Reply to Kettl: It isn’t just conservatives who are frustrated with the status quo
Jeffrey Straussman replies to Don Kettl’s commentary, The Merit Principle in Crisis: I agree with Don Kettl that academics have been, for the most part, silent about the civil service for quite some time. I also agree that Don brings up a sore point when he notes that human resources management—what used to be called public personnel administration decades ago—is simply not very present in policy schools for the reasons he cites. I recall very vividly when the public policy schools were created and the academic entrepreneurs who created these schools were very explicit about their disdain for old style public administration. So, as Don implies, they were quite successful in pushing public personnel administration to the margins of public policy—at least when it comes to the study of this subject. But, why let retired senior civil servants off the hook? Shouldn’t there be more commentary and defense of the civil service and the merit principle, in particular, from them?
I will not defend Governor Walker or, for that matter Governor Andrew Cuomo of New York—a Democrat by the way—for their union bashing. But, seeing this through the lens of New York State politics, I do not think that either the merit principle or public unions should be the targets of conservative ire only. Even moderates can find plenty that is wrong with both the merit principle and public unions if they look closely enough. In the case of the merit system, it can look rather ugly up close and personal. Middle level managers have become quite inventive in manipulating the system and political appointees and chief executives have found myriad ways to simply circumvent the merit system often with high level political encouragement and support. Meanwhile, the notion that so-called “at will” employees and other employees not part of the civil service can be easily terminated is often more fiction than fact. I have personally experienced human resources staff take extraordinary steps to protect, under the guise of procedural fairness, employees who should have been terminated because they were not performing at a satisfactory level over a long period of time.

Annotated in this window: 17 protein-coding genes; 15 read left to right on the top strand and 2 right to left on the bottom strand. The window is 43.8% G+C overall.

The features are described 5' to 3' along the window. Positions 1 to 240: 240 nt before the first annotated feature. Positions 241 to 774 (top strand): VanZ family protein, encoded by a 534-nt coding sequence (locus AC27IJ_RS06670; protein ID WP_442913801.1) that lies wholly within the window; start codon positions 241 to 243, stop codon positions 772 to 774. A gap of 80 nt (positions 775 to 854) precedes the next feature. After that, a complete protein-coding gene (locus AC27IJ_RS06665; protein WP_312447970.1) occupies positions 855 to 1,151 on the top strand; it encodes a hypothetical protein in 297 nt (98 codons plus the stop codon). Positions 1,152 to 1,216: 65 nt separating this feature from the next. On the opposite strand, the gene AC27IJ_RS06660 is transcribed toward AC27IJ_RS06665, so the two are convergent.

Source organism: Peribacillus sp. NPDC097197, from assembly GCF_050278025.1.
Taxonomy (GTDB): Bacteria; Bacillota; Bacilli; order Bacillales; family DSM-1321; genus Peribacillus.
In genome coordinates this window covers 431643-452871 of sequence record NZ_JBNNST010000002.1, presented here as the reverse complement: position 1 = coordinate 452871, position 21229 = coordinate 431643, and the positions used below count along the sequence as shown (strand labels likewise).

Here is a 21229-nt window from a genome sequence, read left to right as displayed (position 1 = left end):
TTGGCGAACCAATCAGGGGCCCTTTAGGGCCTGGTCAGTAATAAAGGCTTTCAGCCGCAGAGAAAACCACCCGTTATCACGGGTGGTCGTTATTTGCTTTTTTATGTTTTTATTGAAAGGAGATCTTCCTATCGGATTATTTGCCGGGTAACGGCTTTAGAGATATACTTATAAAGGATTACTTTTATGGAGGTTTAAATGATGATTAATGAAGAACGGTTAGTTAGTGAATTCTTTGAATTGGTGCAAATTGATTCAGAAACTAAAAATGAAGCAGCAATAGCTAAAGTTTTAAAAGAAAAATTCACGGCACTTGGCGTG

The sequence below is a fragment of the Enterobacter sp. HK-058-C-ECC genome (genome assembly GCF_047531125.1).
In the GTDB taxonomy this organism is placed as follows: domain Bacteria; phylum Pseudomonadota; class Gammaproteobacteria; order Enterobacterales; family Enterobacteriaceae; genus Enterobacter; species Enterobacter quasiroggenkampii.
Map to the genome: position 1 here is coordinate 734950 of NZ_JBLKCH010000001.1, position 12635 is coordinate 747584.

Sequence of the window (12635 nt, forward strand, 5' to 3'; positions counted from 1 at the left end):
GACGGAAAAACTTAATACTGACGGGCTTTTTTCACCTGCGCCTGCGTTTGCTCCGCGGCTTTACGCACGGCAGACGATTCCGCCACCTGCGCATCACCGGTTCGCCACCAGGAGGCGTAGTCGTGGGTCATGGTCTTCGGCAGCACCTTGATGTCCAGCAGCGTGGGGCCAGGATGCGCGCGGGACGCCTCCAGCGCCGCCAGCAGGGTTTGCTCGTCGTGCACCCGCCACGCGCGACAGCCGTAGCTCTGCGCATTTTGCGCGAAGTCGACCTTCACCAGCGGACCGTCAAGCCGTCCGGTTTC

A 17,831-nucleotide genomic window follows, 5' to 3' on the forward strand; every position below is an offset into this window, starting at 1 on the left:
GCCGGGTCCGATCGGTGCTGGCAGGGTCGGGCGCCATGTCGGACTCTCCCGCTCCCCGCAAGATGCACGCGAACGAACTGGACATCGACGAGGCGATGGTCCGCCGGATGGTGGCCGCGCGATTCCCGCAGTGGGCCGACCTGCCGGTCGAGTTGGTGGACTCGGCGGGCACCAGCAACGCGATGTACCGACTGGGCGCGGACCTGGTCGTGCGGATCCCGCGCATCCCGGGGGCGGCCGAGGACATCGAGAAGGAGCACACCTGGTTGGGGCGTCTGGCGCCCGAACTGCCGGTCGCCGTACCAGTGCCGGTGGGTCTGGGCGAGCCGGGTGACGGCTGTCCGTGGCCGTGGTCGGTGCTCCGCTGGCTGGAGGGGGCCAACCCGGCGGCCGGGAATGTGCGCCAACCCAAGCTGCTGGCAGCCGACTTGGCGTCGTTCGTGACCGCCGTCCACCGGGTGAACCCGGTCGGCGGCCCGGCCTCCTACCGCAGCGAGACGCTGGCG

In the case of public unions, they have not always been very responsive to fiscal realities or policy challenges in the 21st century. For example, one does not have to be a “teacher basher” to question whether the unions are really interested in improving the quality of education or primarily protecting their members even in the face of sub-standard performance. Don Kettl is right to be concerned about both the study and practice of public personnel. I would start not with the presumption that public personnel is under attack—it almost always is, especially in the run-up to a presidential election. Rather, I think we need to get a better sense of what aspects of personnel practices including the merit principle and collective bargaining are still working well in the 21st century and which ones are not. From my perch as a member of the United University Professions (the State University of New York is a union shop)—I was “management” when I was dean—I see the need for major reforms of the public personnel systems though I suspect that newly elected governors and the next President of the United States will not likely rise to the occasion in ways that are thoughtful, unlike Governors Walker and Cuomo.
Jeffrey D. Straussman is a professor in the Rockefeller College of Public Affairs & Policy, University at Albany, State University of New York. He is a Fellow of the National Academy of Public Administration.